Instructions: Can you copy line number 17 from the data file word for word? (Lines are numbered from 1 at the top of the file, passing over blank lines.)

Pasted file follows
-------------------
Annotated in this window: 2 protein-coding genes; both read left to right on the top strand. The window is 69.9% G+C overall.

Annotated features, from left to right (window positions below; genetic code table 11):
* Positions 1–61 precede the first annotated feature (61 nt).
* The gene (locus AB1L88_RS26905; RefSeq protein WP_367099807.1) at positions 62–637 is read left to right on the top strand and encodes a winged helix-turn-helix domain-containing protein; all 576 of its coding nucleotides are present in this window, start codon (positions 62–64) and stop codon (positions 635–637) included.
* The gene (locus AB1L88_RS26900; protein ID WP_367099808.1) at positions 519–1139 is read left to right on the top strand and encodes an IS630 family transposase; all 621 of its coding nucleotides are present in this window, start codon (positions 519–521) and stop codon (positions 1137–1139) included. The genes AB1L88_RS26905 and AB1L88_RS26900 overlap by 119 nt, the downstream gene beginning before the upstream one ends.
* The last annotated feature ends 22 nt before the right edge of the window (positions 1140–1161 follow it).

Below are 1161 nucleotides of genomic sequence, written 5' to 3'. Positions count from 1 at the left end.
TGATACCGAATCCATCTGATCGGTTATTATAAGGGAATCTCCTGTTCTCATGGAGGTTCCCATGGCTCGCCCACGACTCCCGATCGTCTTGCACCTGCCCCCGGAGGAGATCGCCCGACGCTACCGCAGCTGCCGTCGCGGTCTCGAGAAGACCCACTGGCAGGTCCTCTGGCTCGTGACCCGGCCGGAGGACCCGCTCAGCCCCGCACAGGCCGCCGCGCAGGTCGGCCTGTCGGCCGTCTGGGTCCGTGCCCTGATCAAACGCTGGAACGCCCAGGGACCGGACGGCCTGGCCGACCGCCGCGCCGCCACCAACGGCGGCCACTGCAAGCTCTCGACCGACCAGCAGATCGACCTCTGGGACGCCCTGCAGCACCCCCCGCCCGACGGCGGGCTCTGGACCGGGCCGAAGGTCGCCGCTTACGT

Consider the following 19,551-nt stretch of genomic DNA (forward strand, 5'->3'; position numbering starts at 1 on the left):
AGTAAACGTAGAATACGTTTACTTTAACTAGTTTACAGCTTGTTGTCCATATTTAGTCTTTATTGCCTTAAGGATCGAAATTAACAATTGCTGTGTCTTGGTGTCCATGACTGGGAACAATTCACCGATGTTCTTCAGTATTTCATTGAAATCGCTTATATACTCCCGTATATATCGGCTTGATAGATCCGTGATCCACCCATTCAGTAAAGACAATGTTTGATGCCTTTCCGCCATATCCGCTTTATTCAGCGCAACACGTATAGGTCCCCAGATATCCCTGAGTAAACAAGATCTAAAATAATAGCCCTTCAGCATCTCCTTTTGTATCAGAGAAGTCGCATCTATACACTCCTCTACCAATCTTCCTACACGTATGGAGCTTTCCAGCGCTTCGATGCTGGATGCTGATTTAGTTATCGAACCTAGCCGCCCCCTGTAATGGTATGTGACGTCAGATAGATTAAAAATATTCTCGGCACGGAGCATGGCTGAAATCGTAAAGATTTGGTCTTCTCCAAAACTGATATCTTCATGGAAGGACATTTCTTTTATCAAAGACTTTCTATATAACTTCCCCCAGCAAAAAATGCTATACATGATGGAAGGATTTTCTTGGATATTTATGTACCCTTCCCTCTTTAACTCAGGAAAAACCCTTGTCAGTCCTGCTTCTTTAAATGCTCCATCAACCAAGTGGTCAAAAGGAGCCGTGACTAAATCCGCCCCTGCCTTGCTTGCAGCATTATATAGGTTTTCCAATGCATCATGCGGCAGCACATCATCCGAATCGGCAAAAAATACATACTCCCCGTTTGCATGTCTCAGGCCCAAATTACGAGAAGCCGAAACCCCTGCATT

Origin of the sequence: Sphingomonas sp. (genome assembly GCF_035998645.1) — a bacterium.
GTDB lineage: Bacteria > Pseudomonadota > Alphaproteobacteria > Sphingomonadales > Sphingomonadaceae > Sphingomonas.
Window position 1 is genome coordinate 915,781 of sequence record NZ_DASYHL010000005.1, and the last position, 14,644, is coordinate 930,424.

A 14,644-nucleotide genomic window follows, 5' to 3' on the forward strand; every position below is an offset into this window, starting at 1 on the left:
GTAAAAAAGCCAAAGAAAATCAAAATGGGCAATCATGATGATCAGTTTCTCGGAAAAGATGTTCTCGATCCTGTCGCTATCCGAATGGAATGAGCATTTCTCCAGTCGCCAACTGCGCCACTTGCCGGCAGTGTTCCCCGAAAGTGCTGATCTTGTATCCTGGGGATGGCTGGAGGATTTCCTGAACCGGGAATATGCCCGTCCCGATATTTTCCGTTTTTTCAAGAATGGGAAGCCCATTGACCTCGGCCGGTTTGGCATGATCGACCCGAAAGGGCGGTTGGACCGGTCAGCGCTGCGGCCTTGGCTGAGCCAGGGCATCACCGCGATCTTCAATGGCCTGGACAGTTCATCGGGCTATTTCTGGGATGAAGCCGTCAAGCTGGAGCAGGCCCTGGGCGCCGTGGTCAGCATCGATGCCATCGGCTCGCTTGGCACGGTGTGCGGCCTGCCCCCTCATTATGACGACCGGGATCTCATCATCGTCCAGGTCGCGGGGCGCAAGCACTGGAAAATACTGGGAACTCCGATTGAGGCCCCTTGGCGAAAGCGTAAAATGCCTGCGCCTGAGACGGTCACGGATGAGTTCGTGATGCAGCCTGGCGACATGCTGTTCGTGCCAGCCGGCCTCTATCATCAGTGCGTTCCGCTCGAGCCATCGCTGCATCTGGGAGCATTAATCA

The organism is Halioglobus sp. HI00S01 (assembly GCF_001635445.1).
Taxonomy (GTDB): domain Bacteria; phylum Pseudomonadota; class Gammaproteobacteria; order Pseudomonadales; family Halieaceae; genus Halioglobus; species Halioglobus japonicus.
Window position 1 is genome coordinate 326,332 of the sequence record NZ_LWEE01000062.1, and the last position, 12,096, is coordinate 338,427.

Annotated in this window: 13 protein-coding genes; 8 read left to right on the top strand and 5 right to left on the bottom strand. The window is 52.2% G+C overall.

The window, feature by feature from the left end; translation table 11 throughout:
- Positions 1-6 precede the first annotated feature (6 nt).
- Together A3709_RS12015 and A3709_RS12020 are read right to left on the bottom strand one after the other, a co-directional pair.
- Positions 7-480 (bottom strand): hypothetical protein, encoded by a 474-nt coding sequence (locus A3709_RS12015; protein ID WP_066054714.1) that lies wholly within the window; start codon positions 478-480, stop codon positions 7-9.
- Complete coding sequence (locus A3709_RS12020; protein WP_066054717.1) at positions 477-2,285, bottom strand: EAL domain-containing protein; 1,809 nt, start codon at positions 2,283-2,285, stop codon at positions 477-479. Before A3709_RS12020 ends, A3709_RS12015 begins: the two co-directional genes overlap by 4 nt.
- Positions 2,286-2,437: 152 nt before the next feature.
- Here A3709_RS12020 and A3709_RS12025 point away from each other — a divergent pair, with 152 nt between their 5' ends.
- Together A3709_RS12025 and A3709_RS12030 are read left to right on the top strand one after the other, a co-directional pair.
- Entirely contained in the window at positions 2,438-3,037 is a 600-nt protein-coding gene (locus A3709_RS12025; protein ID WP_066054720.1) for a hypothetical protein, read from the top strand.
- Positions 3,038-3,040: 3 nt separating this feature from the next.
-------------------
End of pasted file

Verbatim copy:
Taxonomy (GTDB): domain Bacteria; phylum Pseudomonadota; class Gammaproteobacteria; order Pseudomonadales; family Halieaceae; genus Halioglobus; species Halioglobus japonicus.